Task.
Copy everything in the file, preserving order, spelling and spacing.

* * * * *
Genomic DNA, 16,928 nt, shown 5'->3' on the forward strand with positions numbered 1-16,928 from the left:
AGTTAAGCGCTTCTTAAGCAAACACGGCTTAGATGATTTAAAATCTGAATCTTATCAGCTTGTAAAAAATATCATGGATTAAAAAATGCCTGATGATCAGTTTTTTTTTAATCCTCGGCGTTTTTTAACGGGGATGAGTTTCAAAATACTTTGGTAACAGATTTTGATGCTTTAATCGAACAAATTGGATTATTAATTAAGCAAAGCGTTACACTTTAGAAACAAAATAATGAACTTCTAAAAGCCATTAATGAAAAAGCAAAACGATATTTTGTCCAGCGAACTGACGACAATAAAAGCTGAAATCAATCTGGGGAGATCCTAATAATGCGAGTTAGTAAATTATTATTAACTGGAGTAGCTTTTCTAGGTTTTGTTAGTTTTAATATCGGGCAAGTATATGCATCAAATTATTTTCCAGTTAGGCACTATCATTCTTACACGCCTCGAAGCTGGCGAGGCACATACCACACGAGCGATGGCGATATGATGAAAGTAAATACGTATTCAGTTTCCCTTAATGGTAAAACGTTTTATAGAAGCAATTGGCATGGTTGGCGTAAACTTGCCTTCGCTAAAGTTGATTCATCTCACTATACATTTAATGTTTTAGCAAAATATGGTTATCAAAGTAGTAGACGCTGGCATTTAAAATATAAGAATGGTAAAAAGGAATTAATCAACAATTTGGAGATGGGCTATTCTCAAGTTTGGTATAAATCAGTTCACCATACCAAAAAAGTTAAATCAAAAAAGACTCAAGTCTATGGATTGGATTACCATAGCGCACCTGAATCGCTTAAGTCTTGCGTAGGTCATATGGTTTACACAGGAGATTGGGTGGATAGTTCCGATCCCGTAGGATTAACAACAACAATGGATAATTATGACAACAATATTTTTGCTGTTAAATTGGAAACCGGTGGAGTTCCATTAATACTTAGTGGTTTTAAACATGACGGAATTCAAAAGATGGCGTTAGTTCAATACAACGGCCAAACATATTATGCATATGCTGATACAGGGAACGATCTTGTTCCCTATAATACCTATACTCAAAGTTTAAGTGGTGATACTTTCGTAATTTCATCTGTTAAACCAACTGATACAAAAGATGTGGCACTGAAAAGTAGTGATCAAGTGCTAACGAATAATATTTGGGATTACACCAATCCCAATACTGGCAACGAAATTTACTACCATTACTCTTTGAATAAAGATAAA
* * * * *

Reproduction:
Genomic DNA, 16,928 nt, shown 5'->3' on the forward strand with positions numbered 1-16,928 from the left:
AGTTAAGCGCTTCTTAAGCAAACACGGCTTAGATGATTTAAAATCTGAATCTTATCAGCTTGTAAAAAATATCATGGATTAAAAAATGCCTGATGATCAGTTTTTTTTTAATCCTCGGCGTTTTTTAACGGGGATGAGTTTCAAAATACTTTGGTAACAGATTTTGATGCTTTAATCGAACAAATTGGATTATTAATTAAGCAAAGCGTTACACTTTAGAAACAAAATAATGAACTTCTAAAAGCCATTAATGAAAAAGCAAAACGATATTTTGTCCAGCGAACTGACGACAATAAAAGCTGAAATCAATCTGGGGAGATCCTAATAATGCGAGTTAGTAAATTATTATTAACTGGAGTAGCTTTTCTAGGTTTTGTTAGTTTTAATATCGGGCAAGTATATGCATCAAATTATTTTCCAGTTAGGCACTATCATTCTTACACGCCTCGAAGCTGGCGAGGCACATACCACACGAGCGATGGCGATATGATGAAAGTAAATACGTATTCAGTTTCCCTTAATGGTAAAACGTTTTATAGAAGCAATTGGCATGGTTGGCGTAAACTTGCCTTCGCTAAAGTTGATTCATCTCACTATACATTTAATGTTTTAGCAAAATATGGTTATCAAAGTAGTAGACGCTGGCATTTAAAATATAAGAATGGTAAAAAGGAATTAATCAACAATTTGGAGATGGGCTATTCTCAAGTTTGGTATAAATCAGTTCACCATACCAAAAAAGTTAAATCAAAAAAGACTCAAGTCTATGGATTGGATTACCATAGCGCACCTGAATCGCTTAAGTCTTGCGTAGGTCATATGGTTTACACAGGAGATTGGGTGGATAGTTCCGATCCCGTAGGATTAACAACAACAATGGATAATTATGACAACAATATTTTTGCTGTTAAATTGGAAACCGGTGGAGTTCCATTAATACTTAGTGGTTTTAAACATGACGGAATTCAAAAGATGGCGTTAGTTCAATACAACGGCCAAACATATTATGCATATGCTGATACAGGGAACGATCTTGTTCCCTATAATACCTATACTCAAAGTTTAAGTGGTGATACTTTCGTAATTTCATCTGTTAAACCAACTGATACAAAAGATGTGGCACTGAAAAGTAGTGATCAAGTGCTAACGAATAATATTTGGGATTACACCAATCCCAATACTGGCAACGAAATTTACTACCATTACTCTTTGAATAAAGATAAA